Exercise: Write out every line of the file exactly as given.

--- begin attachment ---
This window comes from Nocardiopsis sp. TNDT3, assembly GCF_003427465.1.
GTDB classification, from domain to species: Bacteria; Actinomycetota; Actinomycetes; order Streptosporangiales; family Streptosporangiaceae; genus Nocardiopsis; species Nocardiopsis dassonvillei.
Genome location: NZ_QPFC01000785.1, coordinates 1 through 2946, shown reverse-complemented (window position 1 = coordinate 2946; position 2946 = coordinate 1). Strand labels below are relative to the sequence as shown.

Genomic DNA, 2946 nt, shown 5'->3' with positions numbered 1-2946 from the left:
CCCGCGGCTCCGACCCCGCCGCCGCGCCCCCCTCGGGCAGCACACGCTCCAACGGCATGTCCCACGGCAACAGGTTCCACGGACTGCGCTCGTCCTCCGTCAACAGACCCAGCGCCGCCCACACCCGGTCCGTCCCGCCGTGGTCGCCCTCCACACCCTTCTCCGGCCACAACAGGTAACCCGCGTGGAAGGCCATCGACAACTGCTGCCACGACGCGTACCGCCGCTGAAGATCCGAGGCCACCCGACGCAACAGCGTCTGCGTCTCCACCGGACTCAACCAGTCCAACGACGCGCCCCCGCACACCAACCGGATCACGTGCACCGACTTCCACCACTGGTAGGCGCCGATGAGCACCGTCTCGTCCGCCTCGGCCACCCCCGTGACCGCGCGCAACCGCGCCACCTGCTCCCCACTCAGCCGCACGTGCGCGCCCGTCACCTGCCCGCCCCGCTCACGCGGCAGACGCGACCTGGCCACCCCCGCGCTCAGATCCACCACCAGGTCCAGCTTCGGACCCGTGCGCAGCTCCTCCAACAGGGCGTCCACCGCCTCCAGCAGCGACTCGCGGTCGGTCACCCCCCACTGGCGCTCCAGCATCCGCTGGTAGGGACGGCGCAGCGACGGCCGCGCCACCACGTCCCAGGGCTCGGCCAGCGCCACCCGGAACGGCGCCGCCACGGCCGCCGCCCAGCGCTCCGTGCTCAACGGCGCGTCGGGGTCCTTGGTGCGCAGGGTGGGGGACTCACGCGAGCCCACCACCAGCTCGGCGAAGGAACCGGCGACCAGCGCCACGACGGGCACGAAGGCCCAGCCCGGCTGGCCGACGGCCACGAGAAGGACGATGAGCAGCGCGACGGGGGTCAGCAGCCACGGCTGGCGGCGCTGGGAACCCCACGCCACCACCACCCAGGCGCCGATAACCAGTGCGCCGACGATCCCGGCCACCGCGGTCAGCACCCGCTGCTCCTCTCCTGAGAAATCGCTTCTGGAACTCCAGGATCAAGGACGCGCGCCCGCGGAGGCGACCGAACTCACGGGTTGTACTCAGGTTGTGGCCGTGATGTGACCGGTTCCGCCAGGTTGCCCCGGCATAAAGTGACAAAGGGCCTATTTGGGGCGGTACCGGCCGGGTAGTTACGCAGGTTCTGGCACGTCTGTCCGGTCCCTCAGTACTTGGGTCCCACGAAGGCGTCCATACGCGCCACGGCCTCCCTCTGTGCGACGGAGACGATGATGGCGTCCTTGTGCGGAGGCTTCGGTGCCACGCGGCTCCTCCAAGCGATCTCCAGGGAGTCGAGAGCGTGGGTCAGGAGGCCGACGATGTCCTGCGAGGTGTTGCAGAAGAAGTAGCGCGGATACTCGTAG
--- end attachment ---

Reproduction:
This window comes from Nocardiopsis sp. TNDT3, assembly GCF_003427465.1.
GTDB classification, from domain to species: Bacteria; Actinomycetota; Actinomycetes; order Streptosporangiales; family Streptosporangiaceae; genus Nocardiopsis; species Nocardiopsis dassonvillei.
Genome location: NZ_QPFC01000785.1, coordinates 1 through 2946, shown reverse-complemented (window position 1 = coordinate 2946; position 2946 = coordinate 1). Strand labels below are relative to the sequence as shown.

Genomic DNA, 2946 nt, shown 5'->3' with positions numbered 1-2946 from the left:
CCCGCGGCTCCGACCCCGCCGCCGCGCCCCCCTCGGGCAGCACACGCTCCAACGGCATGTCCCACGGCAACAGGTTCCACGGACTGCGCTCGTCCTCCGTCAACAGACCCAGCGCCGCCCACACCCGGTCCGTCCCGCCGTGGTCGCCCTCCACACCCTTCTCCGGCCACAACAGGTAACCCGCGTGGAAGGCCATCGACAACTGCTGCCACGACGCGTACCGCCGCTGAAGATCCGAGGCCACCCGACGCAACAGCGTCTGCGTCTCCACCGGACTCAACCAGTCCAACGACGCGCCCCCGCACACCAACCGGATCACGTGCACCGACTTCCACCACTGGTAGGCGCCGATGAGCACCGTCTCGTCCGCCTCGGCCACCCCCGTGACCGCGCGCAACCGCGCCACCTGCTCCCCACTCAGCCGCACGTGCGCGCCCGTCACCTGCCCGCCCCGCTCACGCGGCAGACGCGACCTGGCCACCCCCGCGCTCAGATCCACCACCAGGTCCAGCTTCGGACCCGTGCGCAGCTCCTCCAACAGGGCGTCCACCGCCTCCAGCAGCGACTCGCGGTCGGTCACCCCCCACTGGCGCTCCAGCATCCGCTGGTAGGGACGGCGCAGCGACGGCCGCGCCACCACGTCCCAGGGCTCGGCCAGCGCCACCCGGAACGGCGCCGCCACGGCCGCCGCCCAGCGCTCCGTGCTCAACGGCGCGTCGGGGTCCTTGGTGCGCAGGGTGGGGGACTCACGCGAGCCCACCACCAGCTCGGCGAAGGAACCGGCGACCAGCGCCACGACGGGCACGAAGGCCCAGCCCGGCTGGCCGACGGCCACGAGAAGGACGATGAGCAGCGCGACGGGGGTCAGCAGCCACGGCTGGCGGCGCTGGGAACCCCACGCCACCACCACCCAGGCGCCGATAACCAGTGCGCCGACGATCCCGGCCACCGCGGTCAGCACCCGCTGCTCCTCTCCTGAGAAATCGCTTCTGGAACTCCAGGATCAAGGACGCGCGCCCGCGGAGGCGACCGAACTCACGGGTTGTACTCAGGTTGTGGCCGTGATGTGACCGGTTCCGCCAGGTTGCCCCGGCATAAAGTGACAAAGGGCCTATTTGGGGCGGTACCGGCCGGGTAGTTACGCAGGTTCTGGCACGTCTGTCCGGTCCCTCAGTACTTGGGTCCCACGAAGGCGTCCATACGCGCCACGGCCTCCCTCTGTGCGACGGAGACGATGATGGCGTCCTTGTGCGGAGGCTTCGGTGCCACGCGGCTCCTCCAAGCGATCTCCAGGGAGTCGAGAGCGTGGGTCAGGAGGCCGACGATGTCCTGCGAGGTGTTGCAGAAGAAGTAGCGCGGATACTCGTAG